Resource Page

General Overview

What is it?
"Transliteracy is reading, writing, listening, speaking over a range of platforms using a variety of modes of communication and being able to shift from one mode to another easily. Transliteracy cannot be taught. It can only be developed through experiences." (Defining Transliteracy for Librarians)
Why is it important?
Transliteracy is important because the nature of communication is changing. Students need to be exposed to a variety of opportunities to create and share their ideas so that they are prepared for the way communication sharing has evolved.

Why is this topic critical for teachers and teacher-librarians?

3 Suggestions for Practical Use

  1. , writer with the Libraries and Transliteracy blog, suggests a way to incorporate the transfer of skills using a print book. View her idea here.
  2. Using Art, Language Arts and QR codes in a grade 4 classroom provides an example of how to use a variety of skills to communicate across multiple platforms. The full post can be viewed here.
  3. Creating personal learning environments with students. This video explains how a 7th grade science student created a PLE demonstrating the use of networked learning.

Links to multimedia content

Libraries and Transliteracy
Transliteracy Librarian
Librarian by Day


Lane Wilkinson Skills That Transfer

Buffy HamiltonTransliterate Learning and Inquiry

Buffy Hamilton Transliteracy and Participatory Librarianship Talk
Buffy Hamilton Libraries and Transliteracy


Bayshore Common Core Wiki

TWITTER FEED #transliteracy

Transliteracy Recommended Reading List

Ito, M. et al. (2010). Hanging out, messing around, and geeking out: Kids living and learning with new media. Cambridge, Massachusetts: The MIT Press.
  • This book reports on a three-year ethnographic investigation about how youth are living and learning with new media at home, in school, after school, and in online spaces.

Andretta, S. (2009). Transliteracy: take a walk on the wild side,. In World Library and Information Congress: 75th IFLA General Conference and Assembly,Milan, Italy,23-27 August 2009.IFLA.
  • This paper examines transliteracy and how it is being implemented in the 21st Century Library. There are interviews with three professionals working in academic libraries.

Bobish, G. (2011). Participation and pedagogy: Connection social web to ACRL learning outcomes. The Journal of Academic Librarianship, 37(1), 54-63.
  • Although Bobish never mentions the word transliteracy, his paper provides excellent examples of how to use a variety of web 2.0 tools to help students understand how all of these multimodal means of communication work across platforms and are linked. The focus is on constructivism.

Beetham, H., McGill, L., & Littlejohn, A. (2009). Thriving in the 21st century: Learning literacies for the digital age (LLiDA project) (Rep.). Retrieved from LLiDA project website:
  • The research for this project was set up to look at the kinds of skills and capabilities students need to have to get the full benefit of the technology and resources available to support their learning and the differing ways in which schools and post secondary can support these. The study examines what transliteracy skills students need and how institutions are meeting those needs, as well as how they are not. This is a fascinating read and includes many informative charts outlining the changing role of the library and school.

Ipri, T. (2010). Introducing transliteracy: What does it mean to academic libraries. College and Research Libraries News, 71(10), 532-567.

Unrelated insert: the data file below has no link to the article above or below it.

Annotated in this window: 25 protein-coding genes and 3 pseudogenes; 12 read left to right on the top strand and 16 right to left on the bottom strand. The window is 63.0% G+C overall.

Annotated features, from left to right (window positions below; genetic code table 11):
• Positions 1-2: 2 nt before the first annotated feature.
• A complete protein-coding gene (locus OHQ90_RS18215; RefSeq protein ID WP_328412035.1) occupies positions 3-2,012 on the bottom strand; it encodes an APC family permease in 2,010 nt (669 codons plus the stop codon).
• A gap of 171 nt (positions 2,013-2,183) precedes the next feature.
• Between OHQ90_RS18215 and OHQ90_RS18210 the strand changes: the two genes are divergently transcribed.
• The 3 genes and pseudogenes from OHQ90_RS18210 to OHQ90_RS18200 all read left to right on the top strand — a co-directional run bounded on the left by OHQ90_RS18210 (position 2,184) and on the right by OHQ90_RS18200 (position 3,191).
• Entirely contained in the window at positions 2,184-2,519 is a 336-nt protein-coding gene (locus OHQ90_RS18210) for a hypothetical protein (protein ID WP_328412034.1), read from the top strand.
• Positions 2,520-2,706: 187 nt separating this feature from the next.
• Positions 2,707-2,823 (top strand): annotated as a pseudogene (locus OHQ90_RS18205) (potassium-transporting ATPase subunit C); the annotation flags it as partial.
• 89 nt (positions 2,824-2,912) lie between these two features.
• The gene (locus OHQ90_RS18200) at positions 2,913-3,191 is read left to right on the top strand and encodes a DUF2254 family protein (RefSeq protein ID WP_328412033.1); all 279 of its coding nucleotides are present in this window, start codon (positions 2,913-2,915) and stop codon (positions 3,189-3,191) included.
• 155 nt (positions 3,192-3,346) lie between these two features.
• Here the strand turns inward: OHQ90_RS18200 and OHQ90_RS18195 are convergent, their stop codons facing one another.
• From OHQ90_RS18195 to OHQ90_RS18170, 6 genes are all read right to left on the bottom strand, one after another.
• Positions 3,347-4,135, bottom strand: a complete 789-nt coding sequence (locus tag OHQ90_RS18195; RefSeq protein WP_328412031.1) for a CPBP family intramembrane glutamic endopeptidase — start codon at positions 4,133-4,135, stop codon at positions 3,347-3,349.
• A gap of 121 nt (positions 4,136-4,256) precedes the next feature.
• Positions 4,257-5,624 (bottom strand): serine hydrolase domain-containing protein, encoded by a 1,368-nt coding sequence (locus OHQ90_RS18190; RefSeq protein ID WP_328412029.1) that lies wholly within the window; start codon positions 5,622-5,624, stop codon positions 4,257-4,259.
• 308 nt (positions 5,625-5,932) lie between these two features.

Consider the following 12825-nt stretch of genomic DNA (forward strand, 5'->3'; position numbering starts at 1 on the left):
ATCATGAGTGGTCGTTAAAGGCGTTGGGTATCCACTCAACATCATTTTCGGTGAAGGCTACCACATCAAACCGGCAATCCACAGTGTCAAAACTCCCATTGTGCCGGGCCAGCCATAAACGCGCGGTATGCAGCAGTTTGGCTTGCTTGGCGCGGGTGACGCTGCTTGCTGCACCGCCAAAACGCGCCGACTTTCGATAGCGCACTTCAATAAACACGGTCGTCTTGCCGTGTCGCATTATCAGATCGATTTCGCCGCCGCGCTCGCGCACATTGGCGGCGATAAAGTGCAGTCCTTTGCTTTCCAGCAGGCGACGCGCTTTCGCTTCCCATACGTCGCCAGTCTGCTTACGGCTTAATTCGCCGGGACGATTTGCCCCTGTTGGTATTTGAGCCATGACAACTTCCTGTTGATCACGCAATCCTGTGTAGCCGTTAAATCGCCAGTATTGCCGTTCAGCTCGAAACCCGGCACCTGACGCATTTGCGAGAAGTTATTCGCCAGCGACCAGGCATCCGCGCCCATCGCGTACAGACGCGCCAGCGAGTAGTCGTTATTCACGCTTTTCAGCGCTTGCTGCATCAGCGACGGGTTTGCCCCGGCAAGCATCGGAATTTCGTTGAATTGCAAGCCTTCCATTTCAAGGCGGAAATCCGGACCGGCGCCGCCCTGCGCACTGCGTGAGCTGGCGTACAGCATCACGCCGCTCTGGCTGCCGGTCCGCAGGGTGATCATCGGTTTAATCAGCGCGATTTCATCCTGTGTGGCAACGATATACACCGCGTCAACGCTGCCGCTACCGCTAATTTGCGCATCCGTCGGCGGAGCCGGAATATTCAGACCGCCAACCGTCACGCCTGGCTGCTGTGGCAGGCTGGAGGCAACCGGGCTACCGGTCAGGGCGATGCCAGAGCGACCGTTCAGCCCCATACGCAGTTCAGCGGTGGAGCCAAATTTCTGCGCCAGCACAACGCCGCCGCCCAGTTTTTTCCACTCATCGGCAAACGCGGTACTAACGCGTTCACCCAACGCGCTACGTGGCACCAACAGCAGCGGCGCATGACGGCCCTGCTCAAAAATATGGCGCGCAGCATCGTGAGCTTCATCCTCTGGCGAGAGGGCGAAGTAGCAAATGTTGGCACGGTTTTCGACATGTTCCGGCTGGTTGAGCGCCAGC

• This article discusses the origins of transliteracy and addresses the fact that it is a new term and that there are not specific skills attached to it. There is an emphasis on the need for libraries to understand transliteracy so that patrons can have a role in constructing the knowledge bases. There is emphasis on the non-hierarchical nature of transliteracy, where one type of communication does not have more power than another.

Rheingold, H. (2010). Attention, and other 21st-Century social media literacies. Educause Review, 45(5), 14-24. Retrieved March 11, 2012, from
  • Rheingold focuses on the five skills needed to be social media literate: attention, participation, collaboration, network awareness, and critical consumption. Knowing how to use web 2.0 tools is not enough. We must understand how to communicate across a variety of platforms and how to put all these five 'litearcies' together.

Sarah J. (2012). Researchers introduce a new model of connected learning. Spotlight on Digital Media and Learning. [Online]. Retrieved from
  • Sarah J. writes about what a connected learning environment should provide to students. She discusses information gained from a Digital Media & Learning conference in San Francisco.

Thomas, S., Joseph, C., Laccetti, J., Mason, B., Mills, S., Perril,S., Pullinger, K. (2007). Transliteracy: Crossing divides.
First Monday, 12(12). [Online]. Retrieved from
  • This article provides an extensive overview of transliteracy and what it looks like in 21st Century classrooms .


Newman, B., Ipri, T., Molaro, A., & Wilkson, L. (n.d.). Libraries and Transliteracy. Libraries and Transliteracy. Retrieved from

  • Subscribe to this blog and stay up to date in current research and trends around Transliteracy
  • This blog is a group effort to share information about all literacies and how they connect to libraries
  • Numerous authors contribute to this blog

Person: Sue Thomas

Twitter @Suethomas
Thomas, S. (n.d.). Transliteracy Research Group. Transliteracy. Retrieved from
  • Sue Thomas is a Professor of New Media at De Montfort University.
  • Be a part of the global conversation around Transliteracy
  • Stay abreast of new research

Newman, B. (n.d.). Defining Transliteracy For Librarians | Librarian by Day. Librarian by Day by Bobbi Newman. Retrieved February 1, 2012, from